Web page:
Anthropology of social networking
- A New Public Order: Network Politics and the Tea Party Movement
- Doing social network sites: the case of Cibervalle
- Facebook in Trinidad
- Mobile Berlin: Social Media and the New Europe
- Occupying Cyberspace: Indonesian Cyberactivism and Occupy Wall Street
- 'Online togetherness' of Brazilian migrants on social network sites
- Secret communication systems in Facebook
- Shifting Fields: Social Media, Religion and Popular Culture in Brazil and the Diaspora
- Social networking and social science
- The social experience of ageing in a technologically connected world
- What 'friends' on the screen may mean: social networking shaping the Filipino diaspora
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Social networking blog
Child in India? Sorry! No Facebook then!
Mon, 20 May 2013 11:57:07 +0000
The Delhi High Court had questioned the Union Government of India on why minors (children below 18 years of age) were on Facebook and Google. This was in response to a case filed by an ideologue of a major political party in India. The issue they wanted explained was how someone under the age of [...]
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What is social media about?
Thu, 09 May 2013 11:53:59 +0000
In this post I will summarise my individual interest in this project and how it relates to my previous work. In my PhD I discussed a particular and apparently individual reaction to the lack of appropriate alignment of the individual to the external forces that come from society. I showed that in rural southeast Romania [...]
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‘What is social media?’ – a definition
Tue, 30 Apr 2013 23:01:01 +0000
Having described our project as the Global Social Media Impact Study, we realised there was just one little thing we hadn’t actually done. This was to define, at least for our purposes, what we mean by the words ‘social media’. Our studies are ethnographies, there is pretty much nothing we would not wish to include. [...]
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The secret world of the inbox
Wed, 24 Apr 2013 20:03:35 +0000
This is my last week in my field site until 2014. I’ve been hussling to spend as much time with as many people as I can in the last couple of weeks, I’ve been invited to a wedding, a ceremony of Hindu prayers (a puja), a political rally, a cd launch by a local band and [...]
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Chinese ‘WeChat’ social media app will make the world look around and shake!
Mon, 22 Apr 2013 01:38:40 +0000
Two years is a long time in the world of social media. This point has been reinforced to me multiple times in the last few weeks since my return to China. When I was in the country carrying out research for my PhD in 2011, no-one in my fieldsite was talking about WeChat (威信 weixin). [...]Read more...
The social experience of ageing in a technologically connected world
Di Shaw, PhD candidate in Anthropology, Adelaide, Australia
The key purpose of my research was to understand how using the Internet mediates the social lives of older Australians. My research ethnographically explored the experiences of older Australians on an international social networking site (SNS) designed for people over the age of 40. My project embraced both online and offline components of my participants social practices. The offline component of the research was critical in understanding how socially connecting online interacts with the everyday social lives of older people.I spent 14 months online participating with, and observing, the online community. At the time of the research (2010), there were approximately 12,000 members primarily from Western countries such as Australia, America, Canada and the UK. Participants ranged in age between 60 and 85 years, although age ranges for the broader community were 50-90 years of age. It took a full 6 months to develop enough trust to explore the social lives of these technologically savvy social networking seniors!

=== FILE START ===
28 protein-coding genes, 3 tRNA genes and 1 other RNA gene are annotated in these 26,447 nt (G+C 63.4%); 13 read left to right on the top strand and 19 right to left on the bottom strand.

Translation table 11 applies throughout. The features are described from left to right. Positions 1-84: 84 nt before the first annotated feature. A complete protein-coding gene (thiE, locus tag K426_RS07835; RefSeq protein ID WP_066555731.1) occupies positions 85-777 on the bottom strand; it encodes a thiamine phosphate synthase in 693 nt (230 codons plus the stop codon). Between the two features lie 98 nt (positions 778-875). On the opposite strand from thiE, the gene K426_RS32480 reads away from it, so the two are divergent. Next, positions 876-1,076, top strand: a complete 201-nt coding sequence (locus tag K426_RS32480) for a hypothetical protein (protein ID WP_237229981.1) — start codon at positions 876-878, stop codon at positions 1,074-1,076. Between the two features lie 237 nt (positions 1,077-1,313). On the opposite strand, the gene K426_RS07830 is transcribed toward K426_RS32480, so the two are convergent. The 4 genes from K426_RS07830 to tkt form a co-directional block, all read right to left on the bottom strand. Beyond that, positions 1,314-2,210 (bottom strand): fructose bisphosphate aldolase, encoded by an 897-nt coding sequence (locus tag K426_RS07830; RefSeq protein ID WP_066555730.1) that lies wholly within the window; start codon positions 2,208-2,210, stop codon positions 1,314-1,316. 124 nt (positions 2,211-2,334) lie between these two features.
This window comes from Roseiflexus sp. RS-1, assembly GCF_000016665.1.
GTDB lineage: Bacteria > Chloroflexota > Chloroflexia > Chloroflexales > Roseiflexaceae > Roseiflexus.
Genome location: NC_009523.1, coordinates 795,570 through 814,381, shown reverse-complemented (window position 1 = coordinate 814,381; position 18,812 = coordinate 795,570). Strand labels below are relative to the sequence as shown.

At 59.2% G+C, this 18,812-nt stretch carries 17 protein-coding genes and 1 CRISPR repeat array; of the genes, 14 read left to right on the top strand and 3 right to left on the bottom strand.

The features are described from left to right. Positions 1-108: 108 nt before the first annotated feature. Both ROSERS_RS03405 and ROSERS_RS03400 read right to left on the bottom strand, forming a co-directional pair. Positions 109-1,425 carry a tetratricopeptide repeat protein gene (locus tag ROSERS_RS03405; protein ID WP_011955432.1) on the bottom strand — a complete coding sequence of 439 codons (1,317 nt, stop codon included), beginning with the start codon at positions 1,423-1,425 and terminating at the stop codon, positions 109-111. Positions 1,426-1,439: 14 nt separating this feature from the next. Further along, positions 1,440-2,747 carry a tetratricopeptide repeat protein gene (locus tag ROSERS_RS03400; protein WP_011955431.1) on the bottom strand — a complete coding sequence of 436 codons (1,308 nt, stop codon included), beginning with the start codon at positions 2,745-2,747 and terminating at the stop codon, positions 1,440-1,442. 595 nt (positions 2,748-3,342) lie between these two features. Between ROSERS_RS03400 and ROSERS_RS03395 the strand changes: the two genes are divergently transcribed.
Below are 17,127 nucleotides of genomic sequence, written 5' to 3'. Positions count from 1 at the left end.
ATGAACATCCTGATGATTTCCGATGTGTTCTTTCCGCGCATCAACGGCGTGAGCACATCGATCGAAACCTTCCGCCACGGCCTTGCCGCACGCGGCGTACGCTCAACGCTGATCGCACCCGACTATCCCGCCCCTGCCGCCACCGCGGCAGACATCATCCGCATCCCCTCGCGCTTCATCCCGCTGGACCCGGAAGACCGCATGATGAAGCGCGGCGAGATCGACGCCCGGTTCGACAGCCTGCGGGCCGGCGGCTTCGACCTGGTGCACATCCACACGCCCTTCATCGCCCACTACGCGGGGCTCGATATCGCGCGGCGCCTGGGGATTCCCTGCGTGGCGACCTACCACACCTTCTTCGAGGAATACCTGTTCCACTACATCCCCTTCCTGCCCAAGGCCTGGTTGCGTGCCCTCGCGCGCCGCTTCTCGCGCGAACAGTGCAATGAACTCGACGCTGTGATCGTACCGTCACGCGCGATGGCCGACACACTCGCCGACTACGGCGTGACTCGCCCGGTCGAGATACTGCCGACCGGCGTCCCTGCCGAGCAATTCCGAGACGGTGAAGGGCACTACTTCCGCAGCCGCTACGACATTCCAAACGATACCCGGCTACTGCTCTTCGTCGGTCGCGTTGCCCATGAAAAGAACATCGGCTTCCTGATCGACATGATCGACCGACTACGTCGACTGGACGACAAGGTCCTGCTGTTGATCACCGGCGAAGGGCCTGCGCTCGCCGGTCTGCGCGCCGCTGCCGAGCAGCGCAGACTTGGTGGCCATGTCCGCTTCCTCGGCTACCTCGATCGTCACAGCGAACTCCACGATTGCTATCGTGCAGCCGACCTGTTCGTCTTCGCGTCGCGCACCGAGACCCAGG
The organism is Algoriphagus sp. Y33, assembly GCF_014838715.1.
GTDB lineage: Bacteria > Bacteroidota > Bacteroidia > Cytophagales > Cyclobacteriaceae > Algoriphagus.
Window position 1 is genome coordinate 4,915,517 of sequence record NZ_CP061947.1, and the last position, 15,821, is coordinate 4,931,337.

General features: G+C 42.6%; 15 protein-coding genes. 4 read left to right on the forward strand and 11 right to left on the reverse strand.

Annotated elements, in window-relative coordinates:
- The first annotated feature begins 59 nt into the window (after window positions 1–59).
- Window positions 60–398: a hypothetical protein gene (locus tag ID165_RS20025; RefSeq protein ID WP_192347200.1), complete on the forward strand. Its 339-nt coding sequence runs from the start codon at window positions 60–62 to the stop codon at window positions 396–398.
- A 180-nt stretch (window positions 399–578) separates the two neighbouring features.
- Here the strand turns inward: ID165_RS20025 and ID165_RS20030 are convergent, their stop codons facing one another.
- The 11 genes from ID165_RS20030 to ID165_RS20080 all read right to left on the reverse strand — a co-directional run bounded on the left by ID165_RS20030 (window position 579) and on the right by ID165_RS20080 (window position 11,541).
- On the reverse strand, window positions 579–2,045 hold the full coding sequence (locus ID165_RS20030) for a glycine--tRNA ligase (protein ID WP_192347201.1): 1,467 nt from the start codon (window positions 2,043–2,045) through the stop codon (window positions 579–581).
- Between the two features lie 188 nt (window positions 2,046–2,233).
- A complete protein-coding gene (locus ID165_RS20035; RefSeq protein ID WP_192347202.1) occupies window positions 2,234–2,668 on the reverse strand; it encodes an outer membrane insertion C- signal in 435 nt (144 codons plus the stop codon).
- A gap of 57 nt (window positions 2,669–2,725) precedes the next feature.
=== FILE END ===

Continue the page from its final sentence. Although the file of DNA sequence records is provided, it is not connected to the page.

Key themes that have emerged from my research include the following:
- Online presence and friendship formingOnline presence is based on both online and offline events and utilises the personal values of the participants for the purposes of friendship forming. My participants tell me that being online and socially interacting with their online friends is as real to them as sitting in the same room with a friend. I will be analysing the key ways that older people make their presence felt and argue that online relationships carry the same weight for my participants as offline ones.
- The emergence of self and the rebirth of communicationAs we age, our thinking process slows down. My participants, especially those who are significantly older – the 80 plus year olds – tell me that being online allows them to socially interact with others "at their own pace". I argue that being online and socially interacting with others, frees the internalised embodied self — the “grey matter” — of the constraints of an aged and crumbling external shell, essentially allowing the re-birth of communication.
- Social inclusionMy research shows that being online adds quality to the social lives of my participants. My research provides anthropological insight into the experiences that older people have online, which they attribute to friendship forming, social support, as well as feelings of social inclusion, and the ways in which being online contributes positively to their everyday lives.
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